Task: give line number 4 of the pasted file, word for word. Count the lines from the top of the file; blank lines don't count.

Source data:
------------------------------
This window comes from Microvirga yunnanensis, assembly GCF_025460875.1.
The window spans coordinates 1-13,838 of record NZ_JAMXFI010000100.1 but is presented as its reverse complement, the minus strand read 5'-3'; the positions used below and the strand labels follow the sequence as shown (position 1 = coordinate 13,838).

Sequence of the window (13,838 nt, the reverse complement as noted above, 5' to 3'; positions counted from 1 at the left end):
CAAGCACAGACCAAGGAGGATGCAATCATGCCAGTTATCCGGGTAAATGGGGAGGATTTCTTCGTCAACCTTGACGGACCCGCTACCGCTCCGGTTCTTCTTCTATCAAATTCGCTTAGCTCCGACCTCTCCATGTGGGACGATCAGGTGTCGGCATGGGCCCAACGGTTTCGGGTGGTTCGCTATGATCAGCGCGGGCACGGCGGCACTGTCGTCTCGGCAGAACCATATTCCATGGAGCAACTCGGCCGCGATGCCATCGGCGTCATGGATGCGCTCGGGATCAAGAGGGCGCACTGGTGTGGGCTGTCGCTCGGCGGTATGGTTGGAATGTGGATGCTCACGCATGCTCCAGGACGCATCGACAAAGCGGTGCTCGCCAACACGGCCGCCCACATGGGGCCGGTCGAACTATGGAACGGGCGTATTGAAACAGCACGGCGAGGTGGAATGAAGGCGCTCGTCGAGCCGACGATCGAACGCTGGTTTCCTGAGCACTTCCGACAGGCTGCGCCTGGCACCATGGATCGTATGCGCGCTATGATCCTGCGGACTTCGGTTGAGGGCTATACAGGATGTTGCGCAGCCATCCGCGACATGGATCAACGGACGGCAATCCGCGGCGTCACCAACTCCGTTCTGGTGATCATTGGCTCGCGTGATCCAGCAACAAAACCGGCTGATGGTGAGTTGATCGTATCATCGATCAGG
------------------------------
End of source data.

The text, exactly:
CAAGCACAGACCAAGGAGGATGCAATCATGCCAGTTATCCGGGTAAATGGGGAGGATTTCTTCGTCAACCTTGACGGACCCGCTACCGCTCCGGTTCTTCTTCTATCAAATTCGCTTAGCTCCGACCTCTCCATGTGGGACGATCAGGTGTCGGCATGGGCCCAACGGTTTCGGGTGGTTCGCTATGATCAGCGCGGGCACGGCGGCACTGTCGTCTCGGCAGAACCATATTCCATGGAGCAACTCGGCCGCGATGCCATCGGCGTCATGGATGCGCTCGGGATCAAGAGGGCGCACTGGTGTGGGCTGTCGCTCGGCGGTATGGTTGGAATGTGGATGCTCACGCATGCTCCAGGACGCATCGACAAAGCGGTGCTCGCCAACACGGCCGCCCACATGGGGCCGGTCGAACTATGGAACGGGCGTATTGAAACAGCACGGCGAGGTGGAATGAAGGCGCTCGTCGAGCCGACGATCGAACGCTGGTTTCCTGAGCACTTCCGACAGGCTGCGCCTGGCACCATGGATCGTATGCGCGCTATGATCCTGCGGACTTCGGTTGAGGGCTATACAGGATGTTGCGCAGCCATCCGCGACATGGATCAACGGACGGCAATCCGCGGCGTCACCAACTCCGTTCTGGTGATCATTGGCTCGCGTGATCCAGCAACAAAACCGGCTGATGGTGAGTTGATCGTATCATCGATCAGG